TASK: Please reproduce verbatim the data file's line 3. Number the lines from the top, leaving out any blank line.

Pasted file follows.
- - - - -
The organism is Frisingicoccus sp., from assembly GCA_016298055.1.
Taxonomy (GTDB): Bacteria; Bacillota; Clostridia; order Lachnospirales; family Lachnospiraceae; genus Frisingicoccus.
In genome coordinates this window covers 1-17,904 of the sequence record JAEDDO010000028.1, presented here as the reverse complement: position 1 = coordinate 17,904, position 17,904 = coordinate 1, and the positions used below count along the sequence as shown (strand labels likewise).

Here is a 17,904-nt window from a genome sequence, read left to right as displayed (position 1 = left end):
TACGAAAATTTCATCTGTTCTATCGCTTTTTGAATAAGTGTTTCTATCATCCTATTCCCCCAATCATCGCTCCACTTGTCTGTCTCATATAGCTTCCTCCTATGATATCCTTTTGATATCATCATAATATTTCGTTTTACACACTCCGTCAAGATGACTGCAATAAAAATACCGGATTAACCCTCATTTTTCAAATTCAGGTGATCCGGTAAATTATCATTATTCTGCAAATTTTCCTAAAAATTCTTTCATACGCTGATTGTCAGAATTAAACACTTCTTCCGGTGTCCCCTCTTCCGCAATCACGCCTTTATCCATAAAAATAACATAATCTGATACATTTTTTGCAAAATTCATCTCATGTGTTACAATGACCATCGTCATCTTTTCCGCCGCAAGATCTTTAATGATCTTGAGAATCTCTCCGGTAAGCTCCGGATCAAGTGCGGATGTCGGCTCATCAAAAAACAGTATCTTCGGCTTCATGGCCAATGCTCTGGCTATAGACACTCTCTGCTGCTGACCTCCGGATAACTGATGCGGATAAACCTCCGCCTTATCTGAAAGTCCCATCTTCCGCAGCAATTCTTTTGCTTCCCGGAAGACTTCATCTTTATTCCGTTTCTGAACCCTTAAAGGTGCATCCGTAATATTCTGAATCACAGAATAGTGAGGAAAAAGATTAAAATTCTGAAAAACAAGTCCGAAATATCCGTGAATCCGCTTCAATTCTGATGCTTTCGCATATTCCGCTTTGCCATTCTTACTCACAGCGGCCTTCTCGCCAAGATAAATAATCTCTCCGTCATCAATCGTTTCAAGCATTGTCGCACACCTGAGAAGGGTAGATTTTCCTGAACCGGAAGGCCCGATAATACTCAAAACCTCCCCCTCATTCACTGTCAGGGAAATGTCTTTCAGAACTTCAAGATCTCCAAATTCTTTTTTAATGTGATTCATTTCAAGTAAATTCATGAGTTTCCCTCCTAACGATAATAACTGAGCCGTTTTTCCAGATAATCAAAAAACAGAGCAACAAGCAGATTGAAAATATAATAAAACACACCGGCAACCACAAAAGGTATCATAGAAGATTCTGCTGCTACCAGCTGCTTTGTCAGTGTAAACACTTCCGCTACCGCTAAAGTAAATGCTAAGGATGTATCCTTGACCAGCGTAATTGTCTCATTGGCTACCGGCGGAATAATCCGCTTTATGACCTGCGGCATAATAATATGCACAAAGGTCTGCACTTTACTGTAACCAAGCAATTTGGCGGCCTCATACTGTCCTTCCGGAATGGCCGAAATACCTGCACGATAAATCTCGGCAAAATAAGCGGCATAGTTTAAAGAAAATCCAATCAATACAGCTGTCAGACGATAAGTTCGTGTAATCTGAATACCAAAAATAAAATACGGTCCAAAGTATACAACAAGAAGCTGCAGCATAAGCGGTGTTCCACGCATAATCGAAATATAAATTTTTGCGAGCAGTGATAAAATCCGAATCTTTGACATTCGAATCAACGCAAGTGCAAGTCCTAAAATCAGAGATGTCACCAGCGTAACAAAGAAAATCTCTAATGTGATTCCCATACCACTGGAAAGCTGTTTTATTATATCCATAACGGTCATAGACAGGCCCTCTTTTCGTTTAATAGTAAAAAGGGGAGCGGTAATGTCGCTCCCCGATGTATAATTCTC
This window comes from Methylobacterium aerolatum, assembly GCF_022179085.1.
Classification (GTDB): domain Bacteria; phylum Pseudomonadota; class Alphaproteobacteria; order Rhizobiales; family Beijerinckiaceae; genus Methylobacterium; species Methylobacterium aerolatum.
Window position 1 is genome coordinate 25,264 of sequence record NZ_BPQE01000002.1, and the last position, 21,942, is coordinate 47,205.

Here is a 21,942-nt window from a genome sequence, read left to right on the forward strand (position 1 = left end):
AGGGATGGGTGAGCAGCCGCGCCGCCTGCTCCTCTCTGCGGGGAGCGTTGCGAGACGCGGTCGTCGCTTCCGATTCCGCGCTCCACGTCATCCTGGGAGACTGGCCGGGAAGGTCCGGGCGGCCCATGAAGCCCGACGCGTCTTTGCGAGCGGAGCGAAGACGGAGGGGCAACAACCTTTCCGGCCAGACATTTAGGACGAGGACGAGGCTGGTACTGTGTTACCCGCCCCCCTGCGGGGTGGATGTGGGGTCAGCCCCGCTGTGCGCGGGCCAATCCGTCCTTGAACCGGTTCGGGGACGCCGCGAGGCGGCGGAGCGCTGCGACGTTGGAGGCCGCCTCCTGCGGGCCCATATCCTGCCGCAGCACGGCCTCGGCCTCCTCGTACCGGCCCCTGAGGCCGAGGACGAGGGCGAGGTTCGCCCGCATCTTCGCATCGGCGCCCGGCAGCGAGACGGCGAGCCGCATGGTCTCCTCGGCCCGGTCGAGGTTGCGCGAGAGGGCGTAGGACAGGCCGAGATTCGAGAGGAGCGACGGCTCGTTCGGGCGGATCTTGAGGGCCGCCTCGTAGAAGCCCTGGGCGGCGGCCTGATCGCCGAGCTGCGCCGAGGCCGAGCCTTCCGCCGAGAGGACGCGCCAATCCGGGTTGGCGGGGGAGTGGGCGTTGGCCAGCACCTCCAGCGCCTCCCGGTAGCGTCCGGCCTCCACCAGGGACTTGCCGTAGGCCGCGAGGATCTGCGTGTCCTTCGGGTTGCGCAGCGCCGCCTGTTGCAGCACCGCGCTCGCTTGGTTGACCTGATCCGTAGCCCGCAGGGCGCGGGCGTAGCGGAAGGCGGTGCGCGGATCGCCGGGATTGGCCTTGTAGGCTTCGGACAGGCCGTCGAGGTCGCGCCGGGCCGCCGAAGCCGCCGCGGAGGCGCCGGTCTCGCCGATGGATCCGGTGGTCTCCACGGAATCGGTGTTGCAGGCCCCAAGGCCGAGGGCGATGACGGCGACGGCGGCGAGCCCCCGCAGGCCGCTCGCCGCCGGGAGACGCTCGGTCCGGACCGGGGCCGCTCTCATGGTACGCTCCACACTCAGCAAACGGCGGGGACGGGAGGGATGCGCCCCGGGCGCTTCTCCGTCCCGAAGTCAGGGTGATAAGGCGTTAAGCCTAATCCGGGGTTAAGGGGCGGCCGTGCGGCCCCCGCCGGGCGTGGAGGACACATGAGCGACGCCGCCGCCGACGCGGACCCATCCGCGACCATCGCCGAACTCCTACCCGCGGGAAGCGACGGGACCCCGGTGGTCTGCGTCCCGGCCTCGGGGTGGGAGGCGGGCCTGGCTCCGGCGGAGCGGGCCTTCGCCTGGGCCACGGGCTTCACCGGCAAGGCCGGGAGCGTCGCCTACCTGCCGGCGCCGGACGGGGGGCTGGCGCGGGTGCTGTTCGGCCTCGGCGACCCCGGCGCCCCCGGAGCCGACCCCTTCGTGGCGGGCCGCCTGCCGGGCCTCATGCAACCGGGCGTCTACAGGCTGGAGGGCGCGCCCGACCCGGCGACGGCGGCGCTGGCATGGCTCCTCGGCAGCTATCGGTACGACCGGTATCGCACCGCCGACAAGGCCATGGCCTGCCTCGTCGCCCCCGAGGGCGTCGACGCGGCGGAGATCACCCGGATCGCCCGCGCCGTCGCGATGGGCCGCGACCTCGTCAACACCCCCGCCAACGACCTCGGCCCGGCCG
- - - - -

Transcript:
In genome coordinates this window covers 1-17,904 of the sequence record JAEDDO010000028.1, presented here as the reverse complement: position 1 = coordinate 17,904, position 17,904 = coordinate 1, and the positions used below count along the sequence as shown (strand labels likewise).